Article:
I felt my own cheeks flush, my stomach plummet into my boots – and not due to the twists and turns of the turbolift car we were riding in, mind you.  He and I had certainly had our differences in the past – still did – but by then I had begun to admit to (never out loud, and grudgingly, of course) a growing respect and the most reluctant feelings of affection for this most enigmatic of beings.  It had come as a total shock to hear him all but acknowledge the same.  Once again, I chalked it up to the whole hormonal imbalance thing.


“I shall be honored, sir,” I heard someone answer; took me a moment to realize it was me.


The lift doors swished open, admitting us to the bridge, and next thing you know the image of a beautiful Vulcan woman filled the main screen.  But her beauty did little to disguise the fact that she was cold, calculating, had a mind-boggling poker face, even by Vulcan standards; a real piece of work if you asked me.  Spock’s normal, everyday demeanor – which never ceased to grate on my nerves by the way – had nothing on the Vulcan Ice Princess – she was light-years ahead of our First Officer in that regard.  Before any of the rest of us got up the gumption to ask about her, Uhura did it for us.


“She’s lovely, Mr. Spock.  Who is she?”


“She is T’Pring…my wife.”


Poor Jim; he hadn’t seen that one coming at all, judging by the startled look he shot me – but then again, neither had I.  Maybe they were the best of friends, maybe Spock trusted this one particular human over all other beings in the universe, but that apparently didn’t mean Spock told him everything…


Pleasantries – if you could call that gobbledygook they said to each other ‘pleasant’ – quickly exchanged between husband and wife, the three of us piled back into the lift, headed for the transporter room and the mysterious ceremony that awaited us on the planet’s surface.


Things had gotten awfully quiet all of a sudden, so I took it upon myself to make small talk.  “Y’know Spock, I feel funny going – I didn’t even have time to get you a present.”  But the barb designed to deflate the ramrod stiff back, to help the Vulcan relax a little, fell on deaf ears, no verbal riposte forthcoming.  It occurred to me that Spock was still distracted, and by more than just his unusual (for him anyway) urges.  Once again, my stomach started doing somersaults and I couldn’t shake the feeling that there was still something he wasn’t telling us.  I caught Jim’s eye briefly, but the Captain’s look plainly said drop it; he’s been through enough already, so I didn’t press the matter.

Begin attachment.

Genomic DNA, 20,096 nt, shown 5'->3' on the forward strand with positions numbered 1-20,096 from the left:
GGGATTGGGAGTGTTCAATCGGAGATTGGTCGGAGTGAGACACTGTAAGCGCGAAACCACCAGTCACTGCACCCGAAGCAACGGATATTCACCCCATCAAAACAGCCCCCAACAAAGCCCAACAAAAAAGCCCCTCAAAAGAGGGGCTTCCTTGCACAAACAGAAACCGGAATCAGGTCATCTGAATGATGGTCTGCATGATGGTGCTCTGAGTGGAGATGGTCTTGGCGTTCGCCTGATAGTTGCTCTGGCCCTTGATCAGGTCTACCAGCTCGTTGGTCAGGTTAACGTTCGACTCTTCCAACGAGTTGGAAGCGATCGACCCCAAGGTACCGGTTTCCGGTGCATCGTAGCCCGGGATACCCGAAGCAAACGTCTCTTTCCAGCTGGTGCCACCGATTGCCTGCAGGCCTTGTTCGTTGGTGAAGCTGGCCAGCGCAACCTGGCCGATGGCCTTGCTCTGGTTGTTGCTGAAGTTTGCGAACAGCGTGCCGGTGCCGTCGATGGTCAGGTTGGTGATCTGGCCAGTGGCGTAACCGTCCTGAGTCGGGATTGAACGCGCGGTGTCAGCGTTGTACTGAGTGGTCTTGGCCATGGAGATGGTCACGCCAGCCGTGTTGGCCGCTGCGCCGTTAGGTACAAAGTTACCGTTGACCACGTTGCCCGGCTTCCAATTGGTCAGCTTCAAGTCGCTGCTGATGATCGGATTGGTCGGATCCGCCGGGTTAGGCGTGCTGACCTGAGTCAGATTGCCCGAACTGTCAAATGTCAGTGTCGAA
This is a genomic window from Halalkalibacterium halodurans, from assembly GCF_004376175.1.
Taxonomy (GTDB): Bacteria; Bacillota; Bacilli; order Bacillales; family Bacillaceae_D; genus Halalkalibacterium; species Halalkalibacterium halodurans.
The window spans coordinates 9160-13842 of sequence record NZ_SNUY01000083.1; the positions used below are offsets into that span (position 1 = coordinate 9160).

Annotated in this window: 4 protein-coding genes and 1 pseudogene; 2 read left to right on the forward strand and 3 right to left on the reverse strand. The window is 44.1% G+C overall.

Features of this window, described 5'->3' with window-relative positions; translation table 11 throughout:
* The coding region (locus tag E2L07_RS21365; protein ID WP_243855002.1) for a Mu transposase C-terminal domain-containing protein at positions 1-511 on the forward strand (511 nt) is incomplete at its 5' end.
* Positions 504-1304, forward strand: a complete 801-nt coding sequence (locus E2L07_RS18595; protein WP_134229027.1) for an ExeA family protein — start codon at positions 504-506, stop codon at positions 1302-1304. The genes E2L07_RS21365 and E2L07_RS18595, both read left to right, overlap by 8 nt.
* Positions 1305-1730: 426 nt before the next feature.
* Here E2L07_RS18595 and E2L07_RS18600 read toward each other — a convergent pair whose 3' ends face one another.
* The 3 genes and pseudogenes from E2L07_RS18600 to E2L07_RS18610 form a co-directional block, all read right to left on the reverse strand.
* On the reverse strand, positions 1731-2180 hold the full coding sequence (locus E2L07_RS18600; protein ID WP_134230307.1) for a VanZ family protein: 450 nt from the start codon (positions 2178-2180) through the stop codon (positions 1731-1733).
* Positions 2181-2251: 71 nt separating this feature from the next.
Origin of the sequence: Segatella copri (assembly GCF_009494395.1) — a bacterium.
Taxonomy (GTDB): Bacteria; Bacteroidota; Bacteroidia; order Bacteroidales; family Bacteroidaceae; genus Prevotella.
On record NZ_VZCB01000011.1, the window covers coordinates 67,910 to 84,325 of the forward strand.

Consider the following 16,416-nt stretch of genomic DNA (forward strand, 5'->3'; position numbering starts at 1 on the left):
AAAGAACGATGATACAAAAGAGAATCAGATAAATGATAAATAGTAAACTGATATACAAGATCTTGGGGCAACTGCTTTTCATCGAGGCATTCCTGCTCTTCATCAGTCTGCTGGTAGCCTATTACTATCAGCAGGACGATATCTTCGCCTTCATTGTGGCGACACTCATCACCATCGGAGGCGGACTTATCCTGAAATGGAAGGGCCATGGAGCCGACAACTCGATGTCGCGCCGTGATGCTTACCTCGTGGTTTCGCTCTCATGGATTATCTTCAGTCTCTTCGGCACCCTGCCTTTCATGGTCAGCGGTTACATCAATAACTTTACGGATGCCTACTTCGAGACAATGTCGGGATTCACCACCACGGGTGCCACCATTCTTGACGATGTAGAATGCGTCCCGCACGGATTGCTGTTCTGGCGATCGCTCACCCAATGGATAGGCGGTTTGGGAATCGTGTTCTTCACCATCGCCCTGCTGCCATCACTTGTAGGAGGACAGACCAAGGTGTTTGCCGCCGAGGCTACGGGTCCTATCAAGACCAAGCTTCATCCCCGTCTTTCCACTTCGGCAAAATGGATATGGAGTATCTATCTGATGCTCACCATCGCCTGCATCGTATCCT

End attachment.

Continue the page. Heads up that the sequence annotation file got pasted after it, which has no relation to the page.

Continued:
We were almost to the transporter room doors when I heard my name booming from every speaker on the ship.  Jim and Spock waited for me as I made my way to the nearest comm unit.


Doctor McCoy, please acknowledge.


“McCoy here,” I replied, thumbing the switch and activating the wall-mounted device.


“Chapel here, sir.  There’s been an accident.  Lieutenant McDaniels fell down a Jeffries tube.  His right arm is definitely broken – an open fracture – and he’s showing signs of a ruptured disk in his neck as well as severe head trauma.  I think he’ll need surgery, sir.”


“On my way.”  I looked at my CO and XO, who had come to stand beside me.  “Spock, I—” I began, preparing to express my regret at having to bow out, and for once I really meant it.  Today, for the first time ever, the Vulcan had named me a friend in front of Jim.  In light of that I didn’t want to let him down, especially not now, when for some unexplained reason, he looked for all the world like a man about to be herded off to his own execution.  But hindsight is a funny thing, and I wonder now if there was more to his trepidation than that.


“Please, Doctor, there is no need to apologize,” Spock interrupted brusquely.  “This clearly must take precedence.”


The two of them turned and started for the transporter room again, when the sense of foreboding washed over me once more.  I reached out, grabbed the Captain’s arm, halting his forward momentum.  “Jim, be careful,” I whispered, pitched too low even for Vulcan ears.


“Bones?” he admonished softly.  “You’re going all Mother Hen on me again.  It’s some sort of a Vulcan wedding celebration, not a Klingon Rite of Passage ceremony.  What could possibly happen?”  He tried to reassure me with a lopsided grin.


“Yeah, I guess you’re right.  But humor me and be careful anyway, okay?”  I was dead serious; didn’t answer his smile with one of my own.


The lopsided grin deepened, shades of affection and warmth now coloring it as well.  The image of that smiling face would be forever burned into my memory.  At the time I hadn’t realized that would be the last smile I’d ever see from him.


“We’ll be back soon.  Go tend to your patient.”  And with that he was gone, hurrying to match the Vulcan’s long strides as the two of them continued to make their way to the transporter room.